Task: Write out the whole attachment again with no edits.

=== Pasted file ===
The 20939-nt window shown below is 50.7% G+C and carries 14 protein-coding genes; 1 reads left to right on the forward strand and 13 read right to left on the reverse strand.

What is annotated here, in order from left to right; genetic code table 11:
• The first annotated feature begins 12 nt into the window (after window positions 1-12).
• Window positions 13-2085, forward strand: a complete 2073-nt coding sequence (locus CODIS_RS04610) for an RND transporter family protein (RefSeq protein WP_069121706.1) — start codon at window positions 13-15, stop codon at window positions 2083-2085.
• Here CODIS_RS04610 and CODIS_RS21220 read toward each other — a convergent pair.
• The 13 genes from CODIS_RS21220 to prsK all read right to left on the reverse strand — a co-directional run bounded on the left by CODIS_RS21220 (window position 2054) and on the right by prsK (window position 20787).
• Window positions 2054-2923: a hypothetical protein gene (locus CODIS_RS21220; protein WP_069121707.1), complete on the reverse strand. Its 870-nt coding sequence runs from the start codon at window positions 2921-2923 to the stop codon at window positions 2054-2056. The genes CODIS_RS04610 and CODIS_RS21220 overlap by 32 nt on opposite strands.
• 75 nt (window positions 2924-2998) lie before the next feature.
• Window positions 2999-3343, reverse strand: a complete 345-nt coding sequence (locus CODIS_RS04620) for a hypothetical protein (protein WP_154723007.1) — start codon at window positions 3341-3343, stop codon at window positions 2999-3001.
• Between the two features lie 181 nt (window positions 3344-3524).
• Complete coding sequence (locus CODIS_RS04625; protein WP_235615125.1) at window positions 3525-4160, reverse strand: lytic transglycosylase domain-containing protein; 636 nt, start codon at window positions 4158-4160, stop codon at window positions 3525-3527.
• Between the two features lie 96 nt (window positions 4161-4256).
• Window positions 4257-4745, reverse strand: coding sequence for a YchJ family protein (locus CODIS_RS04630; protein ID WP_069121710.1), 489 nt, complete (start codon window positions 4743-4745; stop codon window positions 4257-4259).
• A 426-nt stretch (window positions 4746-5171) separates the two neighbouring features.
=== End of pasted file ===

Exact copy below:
The 20939-nt window shown below is 50.7% G+C and carries 14 protein-coding genes; 1 reads left to right on the forward strand and 13 read right to left on the reverse strand.

What is annotated here, in order from left to right; genetic code table 11:
• The first annotated feature begins 12 nt into the window (after window positions 1-12).
• Window positions 13-2085, forward strand: a complete 2073-nt coding sequence (locus CODIS_RS04610) for an RND transporter family protein (RefSeq protein WP_069121706.1) — start codon at window positions 13-15, stop codon at window positions 2083-2085.
• Here CODIS_RS04610 and CODIS_RS21220 read toward each other — a convergent pair.
• The 13 genes from CODIS_RS21220 to prsK all read right to left on the reverse strand — a co-directional run bounded on the left by CODIS_RS21220 (window position 2054) and on the right by prsK (window position 20787).
• Window positions 2054-2923: a hypothetical protein gene (locus CODIS_RS21220; protein WP_069121707.1), complete on the reverse strand. Its 870-nt coding sequence runs from the start codon at window positions 2921-2923 to the stop codon at window positions 2054-2056. The genes CODIS_RS04610 and CODIS_RS21220 overlap by 32 nt on opposite strands.
• 75 nt (window positions 2924-2998) lie before the next feature.
• Window positions 2999-3343, reverse strand: a complete 345-nt coding sequence (locus CODIS_RS04620) for a hypothetical protein (protein WP_154723007.1) — start codon at window positions 3341-3343, stop codon at window positions 2999-3001.
• Between the two features lie 181 nt (window positions 3344-3524).
• Complete coding sequence (locus CODIS_RS04625; protein WP_235615125.1) at window positions 3525-4160, reverse strand: lytic transglycosylase domain-containing protein; 636 nt, start codon at window positions 4158-4160, stop codon at window positions 3525-3527.
• Between the two features lie 96 nt (window positions 4161-4256).
• Window positions 4257-4745, reverse strand: coding sequence for a YchJ family protein (locus CODIS_RS04630; protein ID WP_069121710.1), 489 nt, complete (start codon window positions 4743-4745; stop codon window positions 4257-4259).
• A 426-nt stretch (window positions 4746-5171) separates the two neighbouring features.